Victims of Algarve foreign currency scam fight back with Sky News support

 In News

Hugely supported by television station Sky News, the victims of the Premier FX foreign currency exchange collapse — that saw as much as €10 million seemingly vanish into thin air last year — are back.

Refusing to accept their situation, the men and women who claim they were ‘scammed’ by the company which had offices in the Algarve, Mallorca and UK, are demanding action.
They are convinced — and always have been — that crime is at the root of their plight and that it would not take a super sleuth to discover where the money has gone.
But instead of following the trail, regulatory authorities have seemingly let victims down.
Indeed, the text on a hard-hitting petition that is rapidly gathering signatures is that victims have been ‘disowned’ “by both banks and the police”. Pauline Creasey – a businesswoman who lost half a million euros when Premier FX closed its doors last July – says she believes this is a clear case of fraud.
She tells Sky’s crime correspondent Martin Brunt that she feels: “there were a lot of people looking the other way” as far as Premier FX conduct was concerned.
It’s a situation that: “should be investigated” not only by police, but the Financial Conduct Authority whose boss Andrew Bailey last year challenged the relatives and business partners of Premier FX deceased sole director Peter Rexstrew to ‘tell us where the money is”.
But, says Creasey, it would mean the FCA were “effectively investigating themselves over how they could have allowed this to happen”.
Martin Brunt says the watchdog knew Premier FX was operating outside its remit.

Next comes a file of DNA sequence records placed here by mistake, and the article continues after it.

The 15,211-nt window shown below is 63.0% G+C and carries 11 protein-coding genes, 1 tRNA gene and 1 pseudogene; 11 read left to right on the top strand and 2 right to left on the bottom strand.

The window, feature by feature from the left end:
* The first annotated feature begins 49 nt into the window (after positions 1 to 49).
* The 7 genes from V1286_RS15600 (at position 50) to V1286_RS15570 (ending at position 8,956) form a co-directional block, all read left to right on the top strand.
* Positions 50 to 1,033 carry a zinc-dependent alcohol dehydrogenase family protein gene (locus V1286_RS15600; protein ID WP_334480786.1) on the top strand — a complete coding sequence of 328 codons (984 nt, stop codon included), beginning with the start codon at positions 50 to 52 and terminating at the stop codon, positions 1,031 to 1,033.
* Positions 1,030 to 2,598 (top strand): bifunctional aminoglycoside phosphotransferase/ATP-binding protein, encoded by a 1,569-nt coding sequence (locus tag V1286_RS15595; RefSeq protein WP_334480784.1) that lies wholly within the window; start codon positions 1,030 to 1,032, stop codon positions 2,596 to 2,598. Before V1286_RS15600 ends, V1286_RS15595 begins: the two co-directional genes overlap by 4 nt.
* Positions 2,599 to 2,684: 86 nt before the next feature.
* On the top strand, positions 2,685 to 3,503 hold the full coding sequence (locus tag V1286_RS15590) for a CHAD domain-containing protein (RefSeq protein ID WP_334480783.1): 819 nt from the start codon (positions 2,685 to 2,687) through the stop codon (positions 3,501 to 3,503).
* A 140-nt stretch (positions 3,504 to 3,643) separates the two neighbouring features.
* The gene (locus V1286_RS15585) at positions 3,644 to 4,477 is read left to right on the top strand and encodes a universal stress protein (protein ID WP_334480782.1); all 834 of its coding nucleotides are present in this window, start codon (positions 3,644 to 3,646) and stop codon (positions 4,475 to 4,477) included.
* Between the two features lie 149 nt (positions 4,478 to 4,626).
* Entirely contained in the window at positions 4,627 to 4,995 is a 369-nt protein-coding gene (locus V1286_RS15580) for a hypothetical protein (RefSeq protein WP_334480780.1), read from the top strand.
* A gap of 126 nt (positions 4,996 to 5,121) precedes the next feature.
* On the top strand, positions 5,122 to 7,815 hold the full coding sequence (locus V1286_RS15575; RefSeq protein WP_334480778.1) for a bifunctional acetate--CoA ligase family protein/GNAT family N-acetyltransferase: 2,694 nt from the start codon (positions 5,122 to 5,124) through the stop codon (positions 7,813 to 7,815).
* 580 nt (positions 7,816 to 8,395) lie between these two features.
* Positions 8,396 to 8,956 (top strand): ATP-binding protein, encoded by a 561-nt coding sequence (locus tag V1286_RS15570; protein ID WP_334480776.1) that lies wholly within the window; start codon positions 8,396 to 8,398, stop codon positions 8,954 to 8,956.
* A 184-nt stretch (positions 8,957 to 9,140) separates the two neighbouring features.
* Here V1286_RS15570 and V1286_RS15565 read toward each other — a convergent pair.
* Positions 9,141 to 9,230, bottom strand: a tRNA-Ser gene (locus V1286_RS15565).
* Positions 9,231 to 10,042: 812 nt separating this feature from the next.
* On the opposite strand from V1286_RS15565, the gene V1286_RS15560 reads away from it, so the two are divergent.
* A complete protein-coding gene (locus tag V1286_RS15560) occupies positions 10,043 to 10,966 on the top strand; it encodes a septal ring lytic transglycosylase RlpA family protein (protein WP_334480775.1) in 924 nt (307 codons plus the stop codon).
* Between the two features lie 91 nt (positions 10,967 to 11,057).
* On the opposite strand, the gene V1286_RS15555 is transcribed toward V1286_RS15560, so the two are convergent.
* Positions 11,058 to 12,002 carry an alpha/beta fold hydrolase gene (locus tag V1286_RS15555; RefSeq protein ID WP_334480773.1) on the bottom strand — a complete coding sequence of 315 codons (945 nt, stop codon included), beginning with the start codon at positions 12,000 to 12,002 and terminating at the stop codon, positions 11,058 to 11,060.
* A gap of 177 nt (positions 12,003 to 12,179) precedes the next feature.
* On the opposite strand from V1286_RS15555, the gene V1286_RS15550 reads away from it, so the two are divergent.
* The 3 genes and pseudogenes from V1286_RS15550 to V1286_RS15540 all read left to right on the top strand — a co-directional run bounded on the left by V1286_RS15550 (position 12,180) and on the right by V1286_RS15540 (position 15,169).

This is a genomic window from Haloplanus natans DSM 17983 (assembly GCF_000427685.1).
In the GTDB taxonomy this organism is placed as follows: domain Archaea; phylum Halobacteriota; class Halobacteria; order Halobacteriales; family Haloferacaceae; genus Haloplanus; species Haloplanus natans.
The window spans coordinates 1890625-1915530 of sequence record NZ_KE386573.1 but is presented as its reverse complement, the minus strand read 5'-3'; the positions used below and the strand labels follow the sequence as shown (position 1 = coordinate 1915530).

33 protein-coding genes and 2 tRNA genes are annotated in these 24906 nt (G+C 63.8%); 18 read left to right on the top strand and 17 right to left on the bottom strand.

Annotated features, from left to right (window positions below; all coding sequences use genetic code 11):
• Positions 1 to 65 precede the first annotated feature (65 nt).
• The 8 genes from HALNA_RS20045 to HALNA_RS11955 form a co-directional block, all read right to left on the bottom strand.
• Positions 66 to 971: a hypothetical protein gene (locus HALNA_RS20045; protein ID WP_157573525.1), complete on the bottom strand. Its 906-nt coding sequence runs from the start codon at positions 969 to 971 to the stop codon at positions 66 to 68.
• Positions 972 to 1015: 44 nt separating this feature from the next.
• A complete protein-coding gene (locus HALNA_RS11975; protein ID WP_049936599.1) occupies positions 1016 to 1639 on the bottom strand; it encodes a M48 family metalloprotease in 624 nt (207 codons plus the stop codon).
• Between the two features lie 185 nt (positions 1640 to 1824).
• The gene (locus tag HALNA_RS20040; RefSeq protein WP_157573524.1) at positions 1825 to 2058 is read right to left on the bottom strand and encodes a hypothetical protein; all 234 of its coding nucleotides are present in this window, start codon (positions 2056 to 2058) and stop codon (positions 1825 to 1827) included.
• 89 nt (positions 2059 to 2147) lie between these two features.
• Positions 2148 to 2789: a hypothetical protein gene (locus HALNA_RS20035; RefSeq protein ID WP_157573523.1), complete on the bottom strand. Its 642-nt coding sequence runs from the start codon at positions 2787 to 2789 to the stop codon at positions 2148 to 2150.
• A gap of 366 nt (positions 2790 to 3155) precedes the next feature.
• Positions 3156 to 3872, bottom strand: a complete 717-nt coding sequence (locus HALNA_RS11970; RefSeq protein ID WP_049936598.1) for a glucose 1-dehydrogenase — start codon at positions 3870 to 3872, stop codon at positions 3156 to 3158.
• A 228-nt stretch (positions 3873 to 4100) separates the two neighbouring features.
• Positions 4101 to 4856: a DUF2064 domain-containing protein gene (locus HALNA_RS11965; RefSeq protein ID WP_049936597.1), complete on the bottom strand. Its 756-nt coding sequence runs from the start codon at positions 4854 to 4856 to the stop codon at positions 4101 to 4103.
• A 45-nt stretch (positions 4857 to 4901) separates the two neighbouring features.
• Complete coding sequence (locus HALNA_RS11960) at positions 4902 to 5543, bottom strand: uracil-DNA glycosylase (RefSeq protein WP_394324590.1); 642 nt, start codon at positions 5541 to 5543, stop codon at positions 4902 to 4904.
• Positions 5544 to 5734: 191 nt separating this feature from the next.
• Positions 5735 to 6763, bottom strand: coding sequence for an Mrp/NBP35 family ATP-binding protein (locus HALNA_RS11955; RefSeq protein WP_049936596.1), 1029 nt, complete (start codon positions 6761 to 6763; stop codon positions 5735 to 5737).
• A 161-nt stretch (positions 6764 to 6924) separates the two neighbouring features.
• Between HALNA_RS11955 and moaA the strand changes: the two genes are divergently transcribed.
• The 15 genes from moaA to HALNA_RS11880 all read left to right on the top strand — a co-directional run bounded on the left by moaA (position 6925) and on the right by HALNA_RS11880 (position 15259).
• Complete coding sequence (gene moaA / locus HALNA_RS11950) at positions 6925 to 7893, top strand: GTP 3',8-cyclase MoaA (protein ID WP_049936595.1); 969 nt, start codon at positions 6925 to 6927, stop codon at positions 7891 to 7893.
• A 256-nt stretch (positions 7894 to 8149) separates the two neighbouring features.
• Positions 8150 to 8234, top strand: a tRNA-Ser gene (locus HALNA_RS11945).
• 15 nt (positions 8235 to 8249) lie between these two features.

“Two years ago Premier FX was fined here in Portugal for operating unregulated,” he tells the TV camera. “The FCA was told about that but it took no action. The FCA went on to renew Premier’s licence months before it collapsed”.
Retired major Bill Bullock lost over €250,000 in the debacle, and he blames the FCA.
Interviewed by Brunt for the clip that accompanies the petition text, Bullock says the authority re-regulated Premier FX “without looking into exactly what was going on in the company”.
It has since been established by the FCA that Premier FX had been acting illegally. It was licensed to transfer money, but not to hold client funds, for which it had consistently assured its clients it was fully covered.
That police forces and regulatory bodies have failed to launch a proper investigation is “disgraceful and appalling” MP Charlie Elphinke tells Sky News. Elphinke has been a member of the Treasury Select Committee reviewing the work of the FCA.
He told Brunt that, in his opinion, it is time for a “national economic crime police force of dedicated people who are expert at fraudsters”.
The victims’ petition is clear: “Creating a national Counter-Fraud Agency with effective powers for arrest and repayment of stolen money by those criminal families who are living in our midst thinking they have got away with their evil fraud, or full compensation by the Regulators, will put a stop to much of this easy, lucrative UK crime. Please sign below Sky TV Crime Report link and help us get justice and protect future victims.